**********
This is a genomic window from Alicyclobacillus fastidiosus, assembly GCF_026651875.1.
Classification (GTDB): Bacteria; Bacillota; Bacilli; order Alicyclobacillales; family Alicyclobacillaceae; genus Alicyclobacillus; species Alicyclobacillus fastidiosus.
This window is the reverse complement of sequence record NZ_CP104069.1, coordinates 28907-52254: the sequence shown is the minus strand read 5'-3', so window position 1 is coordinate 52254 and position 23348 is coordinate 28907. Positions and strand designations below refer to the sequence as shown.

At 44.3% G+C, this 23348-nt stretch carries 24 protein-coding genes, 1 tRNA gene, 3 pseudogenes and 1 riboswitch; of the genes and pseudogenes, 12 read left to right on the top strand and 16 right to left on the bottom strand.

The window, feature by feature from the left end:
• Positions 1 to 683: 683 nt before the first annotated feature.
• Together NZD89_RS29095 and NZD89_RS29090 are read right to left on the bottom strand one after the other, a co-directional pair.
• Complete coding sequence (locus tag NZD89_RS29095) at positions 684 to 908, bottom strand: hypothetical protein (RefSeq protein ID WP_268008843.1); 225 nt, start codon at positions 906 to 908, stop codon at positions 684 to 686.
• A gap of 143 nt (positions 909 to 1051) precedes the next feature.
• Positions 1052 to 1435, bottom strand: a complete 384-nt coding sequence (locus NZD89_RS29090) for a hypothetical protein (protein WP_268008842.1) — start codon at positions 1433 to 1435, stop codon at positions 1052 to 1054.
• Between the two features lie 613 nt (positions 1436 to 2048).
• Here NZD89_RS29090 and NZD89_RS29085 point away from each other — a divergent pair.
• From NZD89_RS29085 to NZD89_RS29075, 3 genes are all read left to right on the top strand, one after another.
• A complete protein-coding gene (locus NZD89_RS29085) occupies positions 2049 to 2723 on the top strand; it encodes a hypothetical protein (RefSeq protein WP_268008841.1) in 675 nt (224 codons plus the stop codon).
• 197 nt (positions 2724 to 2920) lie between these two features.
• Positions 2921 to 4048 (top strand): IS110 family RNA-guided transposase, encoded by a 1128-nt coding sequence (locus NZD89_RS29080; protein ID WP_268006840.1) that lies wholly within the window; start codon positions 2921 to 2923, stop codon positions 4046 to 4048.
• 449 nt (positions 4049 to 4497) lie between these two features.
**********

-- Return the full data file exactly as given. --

This is a genomic window from Alicyclobacillus fastidiosus, assembly GCF_026651875.1.
Classification (GTDB): Bacteria; Bacillota; Bacilli; order Alicyclobacillales; family Alicyclobacillaceae; genus Alicyclobacillus; species Alicyclobacillus fastidiosus.
This window is the reverse complement of sequence record NZ_CP104069.1, coordinates 28907-52254: the sequence shown is the minus strand read 5'-3', so window position 1 is coordinate 52254 and position 23348 is coordinate 28907. Positions and strand designations below refer to the sequence as shown.

At 44.3% G+C, this 23348-nt stretch carries 24 protein-coding genes, 1 tRNA gene, 3 pseudogenes and 1 riboswitch; of the genes and pseudogenes, 12 read left to right on the top strand and 16 right to left on the bottom strand.

The window, feature by feature from the left end:
• Positions 1 to 683: 683 nt before the first annotated feature.
• Together NZD89_RS29095 and NZD89_RS29090 are read right to left on the bottom strand one after the other, a co-directional pair.
• Complete coding sequence (locus tag NZD89_RS29095) at positions 684 to 908, bottom strand: hypothetical protein (RefSeq protein ID WP_268008843.1); 225 nt, start codon at positions 906 to 908, stop codon at positions 684 to 686.
• A gap of 143 nt (positions 909 to 1051) precedes the next feature.
• Positions 1052 to 1435, bottom strand: a complete 384-nt coding sequence (locus NZD89_RS29090) for a hypothetical protein (protein WP_268008842.1) — start codon at positions 1433 to 1435, stop codon at positions 1052 to 1054.
• Between the two features lie 613 nt (positions 1436 to 2048).
• Here NZD89_RS29090 and NZD89_RS29085 point away from each other — a divergent pair.
• From NZD89_RS29085 to NZD89_RS29075, 3 genes are all read left to right on the top strand, one after another.
• A complete protein-coding gene (locus NZD89_RS29085) occupies positions 2049 to 2723 on the top strand; it encodes a hypothetical protein (RefSeq protein WP_268008841.1) in 675 nt (224 codons plus the stop codon).
• 197 nt (positions 2724 to 2920) lie between these two features.
• Positions 2921 to 4048 (top strand): IS110 family RNA-guided transposase, encoded by a 1128-nt coding sequence (locus NZD89_RS29080; protein ID WP_268006840.1) that lies wholly within the window; start codon positions 2921 to 2923, stop codon positions 4046 to 4048.
• 449 nt (positions 4049 to 4497) lie between these two features.